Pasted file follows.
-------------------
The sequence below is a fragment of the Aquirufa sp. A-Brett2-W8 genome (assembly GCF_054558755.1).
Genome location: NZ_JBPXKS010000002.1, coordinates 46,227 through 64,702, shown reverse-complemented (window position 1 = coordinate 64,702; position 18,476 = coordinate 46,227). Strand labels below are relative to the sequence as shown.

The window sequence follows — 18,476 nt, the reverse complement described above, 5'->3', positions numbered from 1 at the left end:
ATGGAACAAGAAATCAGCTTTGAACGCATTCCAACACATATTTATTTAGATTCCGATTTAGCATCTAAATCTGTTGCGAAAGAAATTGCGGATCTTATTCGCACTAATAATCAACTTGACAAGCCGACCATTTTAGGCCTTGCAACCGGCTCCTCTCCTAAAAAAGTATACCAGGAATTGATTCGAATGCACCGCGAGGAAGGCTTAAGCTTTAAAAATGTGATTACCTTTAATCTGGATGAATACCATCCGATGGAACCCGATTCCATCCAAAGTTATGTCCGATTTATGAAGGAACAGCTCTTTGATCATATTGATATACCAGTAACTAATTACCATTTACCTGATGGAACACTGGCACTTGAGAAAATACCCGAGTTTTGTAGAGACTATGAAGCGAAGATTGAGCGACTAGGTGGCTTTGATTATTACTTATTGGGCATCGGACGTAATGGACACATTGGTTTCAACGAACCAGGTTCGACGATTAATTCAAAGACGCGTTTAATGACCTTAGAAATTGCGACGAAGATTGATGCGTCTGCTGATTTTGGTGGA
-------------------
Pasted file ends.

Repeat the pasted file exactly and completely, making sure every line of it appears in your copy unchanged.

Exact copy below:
The sequence below is a fragment of the Aquirufa sp. A-Brett2-W8 genome (assembly GCF_054558755.1).
Genome location: NZ_JBPXKS010000002.1, coordinates 46,227 through 64,702, shown reverse-complemented (window position 1 = coordinate 64,702; position 18,476 = coordinate 46,227). Strand labels below are relative to the sequence as shown.

The window sequence follows — 18,476 nt, the reverse complement described above, 5'->3', positions numbered from 1 at the left end:
ATGGAACAAGAAATCAGCTTTGAACGCATTCCAACACATATTTATTTAGATTCCGATTTAGCATCTAAATCTGTTGCGAAAGAAATTGCGGATCTTATTCGCACTAATAATCAACTTGACAAGCCGACCATTTTAGGCCTTGCAACCGGCTCCTCTCCTAAAAAAGTATACCAGGAATTGATTCGAATGCACCGCGAGGAAGGCTTAAGCTTTAAAAATGTGATTACCTTTAATCTGGATGAATACCATCCGATGGAACCCGATTCCATCCAAAGTTATGTCCGATTTATGAAGGAACAGCTCTTTGATCATATTGATATACCAGTAACTAATTACCATTTACCTGATGGAACACTGGCACTTGAGAAAATACCCGAGTTTTGTAGAGACTATGAAGCGAAGATTGAGCGACTAGGTGGCTTTGATTATTACTTATTGGGCATCGGACGTAATGGACACATTGGTTTCAACGAACCAGGTTCGACGATTAATTCAAAGACGCGTTTAATGACCTTAGAAATTGCGACGAAGATTGATGCGTCTGCTGATTTTGGTGGA